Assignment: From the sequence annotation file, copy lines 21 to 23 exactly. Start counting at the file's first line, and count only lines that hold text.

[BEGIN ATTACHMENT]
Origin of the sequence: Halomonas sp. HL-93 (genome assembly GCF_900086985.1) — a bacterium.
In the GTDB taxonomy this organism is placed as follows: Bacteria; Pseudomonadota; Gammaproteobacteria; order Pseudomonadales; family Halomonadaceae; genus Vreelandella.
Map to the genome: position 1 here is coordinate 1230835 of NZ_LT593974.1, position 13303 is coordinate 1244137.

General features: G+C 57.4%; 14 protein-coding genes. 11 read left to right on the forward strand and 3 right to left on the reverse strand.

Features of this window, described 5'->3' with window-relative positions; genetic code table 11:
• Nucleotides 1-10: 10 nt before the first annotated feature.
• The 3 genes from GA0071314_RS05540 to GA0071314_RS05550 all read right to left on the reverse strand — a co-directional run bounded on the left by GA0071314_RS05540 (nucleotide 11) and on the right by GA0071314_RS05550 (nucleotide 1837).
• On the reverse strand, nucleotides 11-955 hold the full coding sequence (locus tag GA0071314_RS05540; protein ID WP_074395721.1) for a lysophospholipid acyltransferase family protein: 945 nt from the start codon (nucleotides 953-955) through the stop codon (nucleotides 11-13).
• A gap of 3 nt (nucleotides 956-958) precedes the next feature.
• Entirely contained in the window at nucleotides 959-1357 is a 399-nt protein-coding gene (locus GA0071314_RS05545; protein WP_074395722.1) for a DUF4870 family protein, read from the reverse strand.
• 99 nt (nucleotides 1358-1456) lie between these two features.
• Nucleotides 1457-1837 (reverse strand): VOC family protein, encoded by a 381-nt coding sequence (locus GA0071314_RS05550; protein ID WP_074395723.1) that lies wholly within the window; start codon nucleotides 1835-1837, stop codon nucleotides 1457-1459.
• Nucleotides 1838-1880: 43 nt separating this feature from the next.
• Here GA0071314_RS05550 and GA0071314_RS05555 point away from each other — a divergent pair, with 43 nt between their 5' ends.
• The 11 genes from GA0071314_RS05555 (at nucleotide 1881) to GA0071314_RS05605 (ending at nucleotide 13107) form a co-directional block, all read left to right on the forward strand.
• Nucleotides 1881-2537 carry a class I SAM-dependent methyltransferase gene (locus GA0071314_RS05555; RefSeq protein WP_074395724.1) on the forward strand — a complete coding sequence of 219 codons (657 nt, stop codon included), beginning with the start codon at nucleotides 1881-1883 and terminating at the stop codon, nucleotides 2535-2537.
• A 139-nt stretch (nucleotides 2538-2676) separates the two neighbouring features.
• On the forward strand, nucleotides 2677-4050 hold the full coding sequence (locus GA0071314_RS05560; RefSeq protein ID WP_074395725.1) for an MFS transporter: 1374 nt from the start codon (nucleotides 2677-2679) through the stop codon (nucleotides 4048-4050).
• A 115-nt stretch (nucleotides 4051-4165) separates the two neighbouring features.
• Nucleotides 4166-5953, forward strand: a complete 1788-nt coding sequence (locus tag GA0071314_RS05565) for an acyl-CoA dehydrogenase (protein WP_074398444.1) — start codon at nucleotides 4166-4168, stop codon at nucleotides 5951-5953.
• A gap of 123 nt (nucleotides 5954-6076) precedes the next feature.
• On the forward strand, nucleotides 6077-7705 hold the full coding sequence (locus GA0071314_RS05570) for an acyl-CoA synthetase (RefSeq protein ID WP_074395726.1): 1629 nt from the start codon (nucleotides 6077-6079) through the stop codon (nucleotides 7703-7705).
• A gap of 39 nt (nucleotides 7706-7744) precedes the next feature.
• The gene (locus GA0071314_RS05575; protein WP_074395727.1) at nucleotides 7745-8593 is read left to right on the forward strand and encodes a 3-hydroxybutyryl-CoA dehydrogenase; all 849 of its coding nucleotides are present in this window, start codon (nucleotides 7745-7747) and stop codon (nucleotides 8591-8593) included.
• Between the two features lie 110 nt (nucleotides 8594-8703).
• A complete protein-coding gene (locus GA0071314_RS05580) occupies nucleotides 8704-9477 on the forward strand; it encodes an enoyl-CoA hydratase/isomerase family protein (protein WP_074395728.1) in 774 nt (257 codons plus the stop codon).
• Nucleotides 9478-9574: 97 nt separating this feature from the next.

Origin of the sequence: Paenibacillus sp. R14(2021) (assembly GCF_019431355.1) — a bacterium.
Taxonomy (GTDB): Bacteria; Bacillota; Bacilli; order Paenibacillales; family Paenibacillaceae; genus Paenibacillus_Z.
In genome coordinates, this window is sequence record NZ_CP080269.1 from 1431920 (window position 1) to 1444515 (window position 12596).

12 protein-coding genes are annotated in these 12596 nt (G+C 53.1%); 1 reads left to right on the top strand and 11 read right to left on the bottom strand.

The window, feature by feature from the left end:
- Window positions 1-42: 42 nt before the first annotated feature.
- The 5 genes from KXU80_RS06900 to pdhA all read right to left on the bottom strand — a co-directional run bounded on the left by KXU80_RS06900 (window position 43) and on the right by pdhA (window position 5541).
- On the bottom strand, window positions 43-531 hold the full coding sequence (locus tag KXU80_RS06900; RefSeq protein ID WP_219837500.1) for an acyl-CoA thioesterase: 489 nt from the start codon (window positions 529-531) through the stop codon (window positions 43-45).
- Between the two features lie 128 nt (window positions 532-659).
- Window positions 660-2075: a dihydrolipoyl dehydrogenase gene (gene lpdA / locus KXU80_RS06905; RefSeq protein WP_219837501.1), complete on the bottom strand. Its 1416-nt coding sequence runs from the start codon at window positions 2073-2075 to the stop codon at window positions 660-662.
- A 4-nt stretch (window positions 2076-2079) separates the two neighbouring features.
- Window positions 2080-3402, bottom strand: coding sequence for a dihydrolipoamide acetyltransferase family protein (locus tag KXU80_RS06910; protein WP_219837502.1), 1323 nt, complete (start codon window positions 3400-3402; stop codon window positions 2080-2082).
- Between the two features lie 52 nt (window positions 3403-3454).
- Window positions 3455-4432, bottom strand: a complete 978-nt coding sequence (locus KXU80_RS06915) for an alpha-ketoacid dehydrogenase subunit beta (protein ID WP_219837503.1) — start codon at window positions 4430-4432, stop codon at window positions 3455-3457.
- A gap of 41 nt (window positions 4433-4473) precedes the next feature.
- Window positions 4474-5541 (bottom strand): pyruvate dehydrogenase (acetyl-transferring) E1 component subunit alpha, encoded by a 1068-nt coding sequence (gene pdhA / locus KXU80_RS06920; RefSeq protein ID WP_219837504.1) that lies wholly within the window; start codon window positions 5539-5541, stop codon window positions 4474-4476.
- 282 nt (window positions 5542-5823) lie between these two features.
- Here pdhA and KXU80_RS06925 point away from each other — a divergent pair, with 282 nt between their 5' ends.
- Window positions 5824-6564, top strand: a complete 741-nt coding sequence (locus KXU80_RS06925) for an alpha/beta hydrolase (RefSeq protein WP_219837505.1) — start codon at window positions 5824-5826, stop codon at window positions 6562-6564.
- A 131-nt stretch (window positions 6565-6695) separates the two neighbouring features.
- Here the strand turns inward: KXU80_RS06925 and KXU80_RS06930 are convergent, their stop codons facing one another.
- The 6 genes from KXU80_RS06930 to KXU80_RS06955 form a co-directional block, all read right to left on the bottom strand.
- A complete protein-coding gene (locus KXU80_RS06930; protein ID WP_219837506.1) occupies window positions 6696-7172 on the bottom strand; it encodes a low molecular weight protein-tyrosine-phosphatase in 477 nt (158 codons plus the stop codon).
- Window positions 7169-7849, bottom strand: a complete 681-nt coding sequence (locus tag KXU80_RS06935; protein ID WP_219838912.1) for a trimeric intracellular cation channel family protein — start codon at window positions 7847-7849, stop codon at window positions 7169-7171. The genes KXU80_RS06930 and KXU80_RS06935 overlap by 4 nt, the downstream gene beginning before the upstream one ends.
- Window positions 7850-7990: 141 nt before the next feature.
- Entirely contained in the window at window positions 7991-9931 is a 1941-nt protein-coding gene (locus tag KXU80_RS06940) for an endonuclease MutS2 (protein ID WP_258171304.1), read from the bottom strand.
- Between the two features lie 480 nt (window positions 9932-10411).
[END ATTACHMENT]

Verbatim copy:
• A gap of 123 nt (nucleotides 5954-6076) precedes the next feature.
• On the forward strand, nucleotides 6077-7705 hold the full coding sequence (locus GA0071314_RS05570) for an acyl-CoA synthetase (RefSeq protein ID WP_074395726.1): 1629 nt from the start codon (nucleotides 6077-6079) through the stop codon (nucleotides 7703-7705).
• A gap of 39 nt (nucleotides 7706-7744) precedes the next feature.